This will lead to Easter Seals, so wait for that.
I was part of the original March of Dimes campaigns that were a response to the polio epidemics. I was on radio and TV broadcasts that harangued people to give their dimes to support research to design, produce and distribute a safe and effective polio vaccine. (This may sound familiar to people alive and cognizant of the events of 2020... even though there was no real reliance on charity donations in 2020. But you get the idea.)
The first widely available polio vaccine (the Salk vaccine) came into wide use in 1955. That was too late for my mother and 3-year-old cousin, neither of whom survived. I was infected, but survived. But not without consequence. Prior to her death, my Mother thought I had a flu. It wasn’t. Certainly not the “China flu.”
The polio virus attacks and kills nerve horn cells. These cells of the nerve system communicate with the motor nerves, the nerves that activate muscles, distinct from the nervous system that transmits feelings such as pain or pleasure.
I haven’t studied this, but for some reason a polio infection can follow a *path* ... for some it may be one arm, for others, two legs, for some one of each on one side, for others an appendage plus an involvement of the throat - a restriction of the ability to swallow, however mild, is not uncommon. For me it was primarily one leg - the left leg.
For some of the early years this meant that I just needed a brace on the left leg - a brace attached to the shoe that reached mid-calf. Being the overachiever that I am (striving to over-achieve is an almost universal characteristic of polio patients,) I found ways to break the brace without even trying. Restrict me? Hell no, I can do anything!
Eventually I gained enough weight (lots of meat and mashed potatoes were a wonderful aid to weight gain) so that I needed something more than a leg brace. Well, Dad eventually gave up welding the brace to repair it. (See footnote 1) With the weight gain came falling. I attempted to mitigate that by walking right next to walls, balancing myself, as I navigated school hallways. This was only partially successful. Yes, it reduced the number of falls, but when I DID fall, much of the time my right knee would end up smashing into the wall - in this case the hallway walls were brick, not forgiving. (See Footnote 2)
At some point my medical care team decided I needed a crutch. Initially Dr. McNutt (his real name, and pretty appropriate - in a good way) had predicted I would never walk at all. What did he know? Now I was fitted with a Canadian (forearm) crutch. It was made of aluminum (light weight - yay!) and featured adjustments for both overall length and distance between hand grip and forearm cuff. Perfect, eh?
Yup, it worked. Well, except that I USED IT “WRONG”! Normally someone with a weaker leg uses a crutch on the opposite side. The stride is “strong leg side” then “weak leg side accompanied by crutch on strong side.” It sort of makes sense. But when the “weak” leg can actually bear NO weight (my case once I reached a certain weight,) that doesn’t work. You need to bear weight on the weak side, no matter what. So I used the crutch on the weak side, even though medical science said that was “wrong.” Worked (and works) for me. There are other aspects as to exactly how I orient the crutch in respect to my body and left leg, but it’s rather difficult to explain in words, so I won’t. Just leave it that that is also “wrong.” But it works.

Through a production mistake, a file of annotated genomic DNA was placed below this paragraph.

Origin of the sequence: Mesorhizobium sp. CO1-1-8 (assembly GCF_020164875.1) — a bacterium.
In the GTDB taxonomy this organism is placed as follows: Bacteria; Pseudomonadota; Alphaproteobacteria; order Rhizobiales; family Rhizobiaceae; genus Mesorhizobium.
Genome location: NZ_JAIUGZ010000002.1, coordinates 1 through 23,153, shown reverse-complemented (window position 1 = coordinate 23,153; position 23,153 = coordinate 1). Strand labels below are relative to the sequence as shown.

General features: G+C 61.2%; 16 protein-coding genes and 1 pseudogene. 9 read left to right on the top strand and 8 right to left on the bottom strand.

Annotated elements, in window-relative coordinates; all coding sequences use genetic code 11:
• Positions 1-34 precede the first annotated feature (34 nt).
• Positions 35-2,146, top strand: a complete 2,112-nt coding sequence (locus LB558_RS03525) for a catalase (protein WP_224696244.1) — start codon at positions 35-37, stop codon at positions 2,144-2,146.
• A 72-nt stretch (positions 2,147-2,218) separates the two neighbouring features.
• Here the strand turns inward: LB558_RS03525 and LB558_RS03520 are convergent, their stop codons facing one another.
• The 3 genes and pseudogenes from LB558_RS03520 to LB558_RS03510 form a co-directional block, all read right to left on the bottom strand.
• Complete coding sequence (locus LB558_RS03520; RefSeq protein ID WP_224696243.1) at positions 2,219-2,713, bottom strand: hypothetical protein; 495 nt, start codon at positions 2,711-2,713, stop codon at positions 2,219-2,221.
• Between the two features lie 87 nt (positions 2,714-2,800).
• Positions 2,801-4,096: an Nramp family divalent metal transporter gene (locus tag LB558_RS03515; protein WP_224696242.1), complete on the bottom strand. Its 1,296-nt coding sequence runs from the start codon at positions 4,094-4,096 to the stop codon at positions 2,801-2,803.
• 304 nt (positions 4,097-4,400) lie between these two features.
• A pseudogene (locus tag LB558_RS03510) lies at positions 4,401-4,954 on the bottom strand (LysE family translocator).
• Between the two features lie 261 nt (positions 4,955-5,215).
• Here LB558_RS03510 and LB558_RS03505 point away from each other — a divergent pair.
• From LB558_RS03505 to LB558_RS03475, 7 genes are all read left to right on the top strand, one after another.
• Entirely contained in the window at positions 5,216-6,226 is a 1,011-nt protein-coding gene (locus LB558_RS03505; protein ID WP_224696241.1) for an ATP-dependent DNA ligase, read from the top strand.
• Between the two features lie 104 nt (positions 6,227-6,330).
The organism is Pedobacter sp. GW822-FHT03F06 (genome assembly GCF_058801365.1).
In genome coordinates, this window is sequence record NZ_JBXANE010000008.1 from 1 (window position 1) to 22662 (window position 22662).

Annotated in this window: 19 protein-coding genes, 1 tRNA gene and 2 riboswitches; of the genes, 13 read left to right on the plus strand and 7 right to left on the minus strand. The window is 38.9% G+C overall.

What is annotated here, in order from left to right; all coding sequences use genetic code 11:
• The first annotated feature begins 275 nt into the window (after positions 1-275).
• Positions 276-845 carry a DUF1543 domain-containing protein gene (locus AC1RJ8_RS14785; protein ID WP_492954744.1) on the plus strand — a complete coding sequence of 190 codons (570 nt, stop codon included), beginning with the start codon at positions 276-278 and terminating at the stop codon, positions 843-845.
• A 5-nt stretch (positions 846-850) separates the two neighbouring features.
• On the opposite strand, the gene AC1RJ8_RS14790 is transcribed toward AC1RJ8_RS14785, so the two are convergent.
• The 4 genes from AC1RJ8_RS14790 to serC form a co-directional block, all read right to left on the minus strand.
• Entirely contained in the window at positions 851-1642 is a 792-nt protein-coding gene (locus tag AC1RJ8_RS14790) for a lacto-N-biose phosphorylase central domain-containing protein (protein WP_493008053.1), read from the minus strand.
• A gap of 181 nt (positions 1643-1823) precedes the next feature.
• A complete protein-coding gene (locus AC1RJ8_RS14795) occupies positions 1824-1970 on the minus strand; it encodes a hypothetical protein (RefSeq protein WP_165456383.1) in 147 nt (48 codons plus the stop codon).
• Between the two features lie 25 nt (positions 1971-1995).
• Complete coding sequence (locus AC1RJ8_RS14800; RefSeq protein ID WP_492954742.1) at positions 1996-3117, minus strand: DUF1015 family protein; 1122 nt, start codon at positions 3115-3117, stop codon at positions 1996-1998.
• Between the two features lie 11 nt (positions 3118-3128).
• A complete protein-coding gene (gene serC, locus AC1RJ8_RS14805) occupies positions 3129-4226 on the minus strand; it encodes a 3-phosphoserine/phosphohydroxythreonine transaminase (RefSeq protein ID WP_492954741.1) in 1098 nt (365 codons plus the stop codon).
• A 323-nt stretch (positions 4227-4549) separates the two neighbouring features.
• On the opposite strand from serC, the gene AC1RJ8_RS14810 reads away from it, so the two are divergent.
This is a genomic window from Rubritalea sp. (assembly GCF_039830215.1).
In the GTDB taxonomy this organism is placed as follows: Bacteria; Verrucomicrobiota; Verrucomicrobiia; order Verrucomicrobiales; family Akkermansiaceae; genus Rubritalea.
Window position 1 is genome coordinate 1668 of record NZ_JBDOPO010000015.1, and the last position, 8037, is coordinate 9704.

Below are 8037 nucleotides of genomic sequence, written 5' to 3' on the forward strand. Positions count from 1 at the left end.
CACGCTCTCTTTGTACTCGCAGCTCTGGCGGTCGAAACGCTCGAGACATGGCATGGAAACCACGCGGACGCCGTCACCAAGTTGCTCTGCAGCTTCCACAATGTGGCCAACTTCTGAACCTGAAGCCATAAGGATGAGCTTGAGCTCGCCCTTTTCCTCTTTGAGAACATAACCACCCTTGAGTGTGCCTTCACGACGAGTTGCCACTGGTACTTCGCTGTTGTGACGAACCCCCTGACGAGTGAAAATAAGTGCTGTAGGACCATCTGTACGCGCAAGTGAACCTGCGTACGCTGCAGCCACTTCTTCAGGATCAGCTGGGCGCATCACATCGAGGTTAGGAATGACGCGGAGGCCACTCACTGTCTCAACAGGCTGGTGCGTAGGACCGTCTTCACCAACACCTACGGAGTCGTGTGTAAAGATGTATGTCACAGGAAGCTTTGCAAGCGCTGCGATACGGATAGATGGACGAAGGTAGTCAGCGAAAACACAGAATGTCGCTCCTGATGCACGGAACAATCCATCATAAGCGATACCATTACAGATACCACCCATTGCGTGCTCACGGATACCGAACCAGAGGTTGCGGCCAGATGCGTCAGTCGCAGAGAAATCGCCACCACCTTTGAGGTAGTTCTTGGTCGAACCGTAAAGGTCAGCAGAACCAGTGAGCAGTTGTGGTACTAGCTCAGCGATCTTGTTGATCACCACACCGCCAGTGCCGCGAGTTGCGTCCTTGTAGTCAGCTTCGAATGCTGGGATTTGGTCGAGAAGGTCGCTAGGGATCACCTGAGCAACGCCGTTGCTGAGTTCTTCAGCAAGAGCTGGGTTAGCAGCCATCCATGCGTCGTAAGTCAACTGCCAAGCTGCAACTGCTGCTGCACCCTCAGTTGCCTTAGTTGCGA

What does this have to do with Easter Seals? I’M GETTING THERE. I’m not into the whole brevity thing, dude.
When you are young and very different, especially before society sort of decided that the disabled community suffered discrimination and deserved at least a modicum of justice and equal access, things hurt. But when that discrimination, that hurt, is “normal”, when it is accepted as just the way it is, you internalize it. After all, it’s somehow justified, just the way it is, right? Without realizing it, you identify with your community. For the most part, that community looked like you - maybe the disability was totally different, but still you saw yourself in those who, like you, went to “special” schools, where classrooms were filled with others with polio, cerebral palsy, seizures, impaired vision up to and including blindness, mental deficiencies that could even manifest as absolutely hilarious cray-cray trains of thought and outbursts. (For example Karl Flinschpach really thought he was a Diesel engine. I kid you not; it was hilarious getting him to say “I’m a diesel!”) You get the picture.
Instead of being some weird and absolutely frightening hell scape, this was your unbelievably eclectic, comical and entirely loveable family. If you were lucky (I was) your biological family understood this and not only accepted the other “freaks” but took you to their homes and parties on weekends so you could have human, normal social interaction. I mean, who the fuck defines “normal”, anyway?